Tesco fined £7.5m for selling out of date food

  • Nick Lowe is responsible for food safety at Birmingham City Council. 

Tesco has been fined £7.5m for selling out of date food at stores across Birmingham after inspectors found food past its 'use by' date at three stores.

Products included children's meals, meat slices, desserts, pasties and some soup - which should have been removed from the shelf 17 days earlier.

Today, Nick Lowe from Birmingham City Council, said that the fine sent a clear message that 'use by' dates are important and that, "you shouldn't play Russian roulette with people's safety."

At Birmingham Magistrate's Court, Birmingham City Council argued there was 'systematic failure.'

Tesco blamed 'human error' of individual staff and said these examples were isolated incidents. They argued the items were 'safe' and that the 'use by' date simply served a 'brand and quality' function.But, Tesco Stores Ltd admitted 22 charges under the Food Safety and Hygiene Regulations.Tesco was fined £7,560,000 and ordered to pay £95,500 in prosecution costs as well as a £170 victim surcharge.

Passing sentence District Judge Shamim Qureshi said,

"Customers trust Tesco, and the other large supermarkets, in a way they might not trust small shops where they might check dates of foods before buying them. One might even say if you can’t trust Tesco with the food on display, who can you trust?"

The court case followed several complaints, including from a customer who bought an out of date pasta ready meal at Tesco Express on Linden Road, Bournville.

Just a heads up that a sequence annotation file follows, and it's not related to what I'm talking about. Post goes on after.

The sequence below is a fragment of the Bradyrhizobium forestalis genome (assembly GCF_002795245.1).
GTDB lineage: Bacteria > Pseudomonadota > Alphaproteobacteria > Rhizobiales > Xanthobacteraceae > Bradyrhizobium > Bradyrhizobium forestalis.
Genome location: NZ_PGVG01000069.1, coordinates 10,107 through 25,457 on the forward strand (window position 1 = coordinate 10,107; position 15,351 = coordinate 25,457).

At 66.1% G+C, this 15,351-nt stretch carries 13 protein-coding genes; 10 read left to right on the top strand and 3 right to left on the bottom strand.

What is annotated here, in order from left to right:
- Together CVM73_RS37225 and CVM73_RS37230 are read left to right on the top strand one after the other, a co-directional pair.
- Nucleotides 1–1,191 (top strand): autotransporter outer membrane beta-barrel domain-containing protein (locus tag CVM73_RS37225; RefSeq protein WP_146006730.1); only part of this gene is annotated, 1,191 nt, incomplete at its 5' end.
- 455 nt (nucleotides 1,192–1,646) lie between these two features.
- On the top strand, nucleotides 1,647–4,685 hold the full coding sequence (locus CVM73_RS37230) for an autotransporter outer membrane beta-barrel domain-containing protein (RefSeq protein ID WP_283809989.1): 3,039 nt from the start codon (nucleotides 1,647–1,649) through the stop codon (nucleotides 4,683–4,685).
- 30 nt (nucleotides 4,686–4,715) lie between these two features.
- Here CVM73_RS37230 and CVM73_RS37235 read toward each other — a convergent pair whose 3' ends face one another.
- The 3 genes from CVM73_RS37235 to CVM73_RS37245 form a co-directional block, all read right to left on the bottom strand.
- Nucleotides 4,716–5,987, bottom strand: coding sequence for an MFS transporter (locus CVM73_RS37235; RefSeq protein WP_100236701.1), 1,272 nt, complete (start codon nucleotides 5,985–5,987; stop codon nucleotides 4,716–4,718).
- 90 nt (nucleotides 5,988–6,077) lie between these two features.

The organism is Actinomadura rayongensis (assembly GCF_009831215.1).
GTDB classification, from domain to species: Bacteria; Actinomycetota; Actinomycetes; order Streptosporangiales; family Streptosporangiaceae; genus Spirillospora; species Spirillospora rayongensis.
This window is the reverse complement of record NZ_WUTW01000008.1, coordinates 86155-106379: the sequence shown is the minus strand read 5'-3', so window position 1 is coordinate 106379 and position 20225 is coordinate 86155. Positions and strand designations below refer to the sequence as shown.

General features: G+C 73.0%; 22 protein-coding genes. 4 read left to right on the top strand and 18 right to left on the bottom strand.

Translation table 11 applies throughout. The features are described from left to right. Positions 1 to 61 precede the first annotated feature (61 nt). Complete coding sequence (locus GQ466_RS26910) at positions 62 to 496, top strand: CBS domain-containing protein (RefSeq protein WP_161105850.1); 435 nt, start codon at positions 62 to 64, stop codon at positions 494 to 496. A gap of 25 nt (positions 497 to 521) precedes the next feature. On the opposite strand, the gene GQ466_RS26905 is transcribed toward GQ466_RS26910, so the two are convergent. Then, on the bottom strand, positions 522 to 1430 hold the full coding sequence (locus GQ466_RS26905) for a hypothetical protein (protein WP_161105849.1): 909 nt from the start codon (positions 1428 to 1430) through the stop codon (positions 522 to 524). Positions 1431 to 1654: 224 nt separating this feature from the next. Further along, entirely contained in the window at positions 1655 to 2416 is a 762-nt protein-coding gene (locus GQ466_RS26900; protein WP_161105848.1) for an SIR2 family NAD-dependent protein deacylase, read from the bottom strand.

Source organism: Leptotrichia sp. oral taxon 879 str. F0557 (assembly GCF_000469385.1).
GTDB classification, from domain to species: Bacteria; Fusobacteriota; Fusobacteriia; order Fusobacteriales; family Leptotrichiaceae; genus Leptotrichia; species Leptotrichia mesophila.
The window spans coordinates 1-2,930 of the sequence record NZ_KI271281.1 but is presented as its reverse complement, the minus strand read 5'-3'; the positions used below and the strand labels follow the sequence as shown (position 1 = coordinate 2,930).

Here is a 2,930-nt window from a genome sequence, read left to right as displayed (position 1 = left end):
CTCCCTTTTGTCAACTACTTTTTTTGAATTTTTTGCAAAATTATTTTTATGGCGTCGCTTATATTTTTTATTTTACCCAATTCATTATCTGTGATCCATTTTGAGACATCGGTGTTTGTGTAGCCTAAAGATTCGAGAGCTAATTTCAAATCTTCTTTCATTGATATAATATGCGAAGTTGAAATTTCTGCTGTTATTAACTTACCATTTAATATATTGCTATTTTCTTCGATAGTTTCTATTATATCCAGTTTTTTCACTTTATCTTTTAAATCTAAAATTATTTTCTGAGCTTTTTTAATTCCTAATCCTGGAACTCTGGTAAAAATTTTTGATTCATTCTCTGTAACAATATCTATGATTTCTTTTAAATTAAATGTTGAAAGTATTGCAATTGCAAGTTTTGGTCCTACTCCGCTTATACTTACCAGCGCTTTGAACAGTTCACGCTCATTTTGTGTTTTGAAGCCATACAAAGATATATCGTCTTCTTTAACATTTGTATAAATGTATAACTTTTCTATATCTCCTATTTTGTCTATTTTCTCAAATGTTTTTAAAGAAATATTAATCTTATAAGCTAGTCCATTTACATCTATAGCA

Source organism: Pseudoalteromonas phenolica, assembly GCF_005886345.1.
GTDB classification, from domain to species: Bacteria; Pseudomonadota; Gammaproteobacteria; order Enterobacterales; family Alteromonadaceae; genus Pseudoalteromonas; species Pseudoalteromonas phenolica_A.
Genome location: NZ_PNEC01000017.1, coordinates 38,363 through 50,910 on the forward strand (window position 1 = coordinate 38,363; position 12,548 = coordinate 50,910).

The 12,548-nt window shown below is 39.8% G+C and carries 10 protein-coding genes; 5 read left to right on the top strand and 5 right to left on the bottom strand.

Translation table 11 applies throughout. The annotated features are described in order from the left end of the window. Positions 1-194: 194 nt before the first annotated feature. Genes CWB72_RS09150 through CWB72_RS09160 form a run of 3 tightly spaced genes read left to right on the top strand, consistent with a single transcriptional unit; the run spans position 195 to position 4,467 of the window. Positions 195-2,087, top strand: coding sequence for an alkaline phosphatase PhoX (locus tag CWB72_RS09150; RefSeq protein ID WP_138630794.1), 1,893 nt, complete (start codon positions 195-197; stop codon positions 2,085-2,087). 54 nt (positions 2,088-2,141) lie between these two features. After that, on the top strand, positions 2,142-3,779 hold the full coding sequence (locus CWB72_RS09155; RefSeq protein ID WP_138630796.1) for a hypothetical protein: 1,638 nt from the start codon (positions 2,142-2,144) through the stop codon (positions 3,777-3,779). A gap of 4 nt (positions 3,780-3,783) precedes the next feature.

When the store invited inspectors back for a second visit, they actually found more out of date food than on their first visit; including a Tesco branded carrot and coriander soup which had gone out of date 17 days earlier.

Prosecutor Richard Barraclough QC stated Tesco had adequate policies and procedures in place, it just failed to implement them. He said,

"Tesco is a large corporation and should have the resources to ensure the effective implementation of the policies at local level. Whether the failures are a function of a shortage of staff, the requirement that staff multi-task or a question of priorities, including economic priorities is a matter for consideration."

Iain McDonald, defending Tesco, argued that 42 out of the 67 items were out of date by a single day and reiterated the supermarket's stance that all of the goods were 'safe'.He categorically denied the failures were down to staffing and stated the issues in all stores had since been rectified.

A Tesco spokesman added,

"We’re disappointed that a small number of out of date products were found on sale in three stores in 2016/17. The safety of our customers is always our priority and these incidents are not representative of the high standards of safety and quality we expect in Tesco stores."We took immediate action to address this at the time and we want to reassure our customers that we have robust procedures in place to make sure that this doesn’t happen."